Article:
Jo Ann RUGGIERO et al., Petitioners and Appellants, v. LOS ANGELES CITY UNIFIED SCHOOL DISTRICT OF LOS ANGELES COUNTY et al., Respondents.
In a class action, petitioners sought the issuance of a writ of mandate to require respondents to compensate them in individually minor sums. Respondents' return to the petition denied most of its material allegations and pleaded various affirmative defenses including petitioners' failure to file a timely claim; respondents also pleaded 6 counterclaims.1 The trial court's judgment denied issuance of the writ, its conclusions of law stating the petition for the writ is barred by the claims statute appearing in Board of Education rule 1206 and Gov.Code s 900 et seq. Petitioners appeal from the judgment.
The petition alleges that the named petitioners are employees of the Los Angeles City Unified School District and that they purport to represent ‘numerous certificated employees of the School District who were absent on September 18 and/or 19, 1969.'2 Respondents are the school district, the superintendent of the school district, the Los Angeles City Board of Education and its members in their official capacities. At the hearing on the petition, held October 20 and November 29, 1971, the court admitted into evidence the verified pleadings, various declarations, attached exhibits, letters offered by petitioners, and it also heard the testimony of petitioner Ruggiero.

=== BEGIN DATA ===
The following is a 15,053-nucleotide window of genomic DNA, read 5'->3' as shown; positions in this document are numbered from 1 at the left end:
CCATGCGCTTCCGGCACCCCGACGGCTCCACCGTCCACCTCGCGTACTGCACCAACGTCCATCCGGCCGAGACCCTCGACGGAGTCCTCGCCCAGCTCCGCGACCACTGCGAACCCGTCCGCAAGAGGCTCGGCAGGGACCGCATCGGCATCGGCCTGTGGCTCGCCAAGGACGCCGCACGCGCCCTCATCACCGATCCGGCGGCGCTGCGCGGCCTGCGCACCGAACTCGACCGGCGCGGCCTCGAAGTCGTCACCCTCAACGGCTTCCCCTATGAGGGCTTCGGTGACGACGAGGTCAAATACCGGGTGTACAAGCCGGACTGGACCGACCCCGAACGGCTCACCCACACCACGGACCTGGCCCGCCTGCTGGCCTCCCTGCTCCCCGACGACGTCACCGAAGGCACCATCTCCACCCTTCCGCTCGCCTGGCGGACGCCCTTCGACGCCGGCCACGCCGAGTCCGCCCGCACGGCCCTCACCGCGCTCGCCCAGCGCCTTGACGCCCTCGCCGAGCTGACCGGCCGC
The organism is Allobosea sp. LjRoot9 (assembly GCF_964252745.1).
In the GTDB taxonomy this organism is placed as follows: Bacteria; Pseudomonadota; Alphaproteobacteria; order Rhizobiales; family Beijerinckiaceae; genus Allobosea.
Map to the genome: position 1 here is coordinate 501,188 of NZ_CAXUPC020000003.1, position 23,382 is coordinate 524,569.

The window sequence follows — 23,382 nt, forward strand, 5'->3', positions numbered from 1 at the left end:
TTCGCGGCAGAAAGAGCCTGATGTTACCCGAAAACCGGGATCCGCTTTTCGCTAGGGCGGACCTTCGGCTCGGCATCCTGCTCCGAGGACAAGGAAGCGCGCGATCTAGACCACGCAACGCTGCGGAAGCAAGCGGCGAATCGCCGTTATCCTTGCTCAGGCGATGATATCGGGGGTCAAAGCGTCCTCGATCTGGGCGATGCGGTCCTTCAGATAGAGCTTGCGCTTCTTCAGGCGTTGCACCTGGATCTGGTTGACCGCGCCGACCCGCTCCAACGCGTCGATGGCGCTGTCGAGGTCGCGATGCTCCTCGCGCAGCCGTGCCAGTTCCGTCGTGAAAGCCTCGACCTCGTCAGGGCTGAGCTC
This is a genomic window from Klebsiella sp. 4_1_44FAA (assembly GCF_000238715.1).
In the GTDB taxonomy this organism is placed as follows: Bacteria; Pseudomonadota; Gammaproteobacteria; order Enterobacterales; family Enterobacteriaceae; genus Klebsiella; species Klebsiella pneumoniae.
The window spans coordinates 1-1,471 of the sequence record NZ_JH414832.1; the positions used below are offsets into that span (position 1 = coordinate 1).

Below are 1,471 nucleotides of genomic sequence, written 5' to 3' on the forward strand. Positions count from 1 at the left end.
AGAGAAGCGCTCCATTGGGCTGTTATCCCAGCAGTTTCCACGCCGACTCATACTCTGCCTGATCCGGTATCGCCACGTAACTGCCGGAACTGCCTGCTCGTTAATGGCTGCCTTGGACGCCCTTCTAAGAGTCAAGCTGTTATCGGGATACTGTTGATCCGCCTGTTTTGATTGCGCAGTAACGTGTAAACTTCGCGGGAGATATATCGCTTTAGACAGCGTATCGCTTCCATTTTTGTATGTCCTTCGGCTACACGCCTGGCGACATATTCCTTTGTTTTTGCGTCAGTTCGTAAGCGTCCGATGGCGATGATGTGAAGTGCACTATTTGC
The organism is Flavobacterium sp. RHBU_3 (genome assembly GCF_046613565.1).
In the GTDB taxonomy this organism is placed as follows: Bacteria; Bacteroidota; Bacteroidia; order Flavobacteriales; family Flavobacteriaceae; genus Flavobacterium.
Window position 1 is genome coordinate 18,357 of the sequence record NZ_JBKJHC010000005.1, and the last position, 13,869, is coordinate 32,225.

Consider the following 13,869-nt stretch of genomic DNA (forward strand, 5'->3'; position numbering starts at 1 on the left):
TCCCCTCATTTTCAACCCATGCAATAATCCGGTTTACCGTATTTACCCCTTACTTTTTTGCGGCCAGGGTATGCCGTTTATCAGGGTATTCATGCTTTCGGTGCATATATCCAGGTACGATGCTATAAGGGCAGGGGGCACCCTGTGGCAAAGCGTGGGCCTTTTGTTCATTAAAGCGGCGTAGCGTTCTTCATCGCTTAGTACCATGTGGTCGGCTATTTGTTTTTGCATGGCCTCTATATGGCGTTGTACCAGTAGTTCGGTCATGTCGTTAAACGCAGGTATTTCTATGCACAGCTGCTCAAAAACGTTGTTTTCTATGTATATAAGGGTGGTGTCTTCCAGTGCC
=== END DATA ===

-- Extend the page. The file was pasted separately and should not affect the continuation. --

The evidence reflects that petitioners and members of their class were absent from their duties without authorization on either or both September 18 and September 19, 1969. (This absence apparently was due to a teachers' strike against the district. We are not called upon to determine the legality of that strike.) For each day of unauthorized absence one day's pay, or 1/200th of their annual salaries, was subtracted. Petitioners contend that only 1/278th should have been deducted. That contention is the gravamen of this lawsuit.
Although both sides discuss the merits of the controversy, arguing the applicability of McNickels v. Richmond Unified School Dist., 11 Cal.App.3d 1209, 90 Cal.Rptr. 562 (1970), we are not here concerned with the merits since the trial court did not pass upon them. It based its judgment exclusively upon petitioners' failure to file a claim in compliance with Board of Education rule 12063 and Gov.Code sections. (Myers v. County of Orange, 6 Cal.App.3d 626, 636—637, 86 Cal.Rptr. 198 (1970).)
Inasmuch as conclusions of law are valid only if supported by the court's findings of fact (Hunter v. Sparling, 87 Cal.App.2d 711, 721, 197 P.2d 807 (1948); Falk v. Falk, 48 Cal.App.2d 762, 769, 120 P.2d 714 (1941); Schoolcraft v. B. O. Kendall Co., 108 Cal.App. 546, 549, 291 P.2d 659 (1930)) and findings of fact must be supported by evidence (Clark v. Standard Acc. Ins. Co., 43 Cal.App.2d 563, 567—568, 111 P.2d 353, 112 P.2d 298 (1941)), we look to both in our review.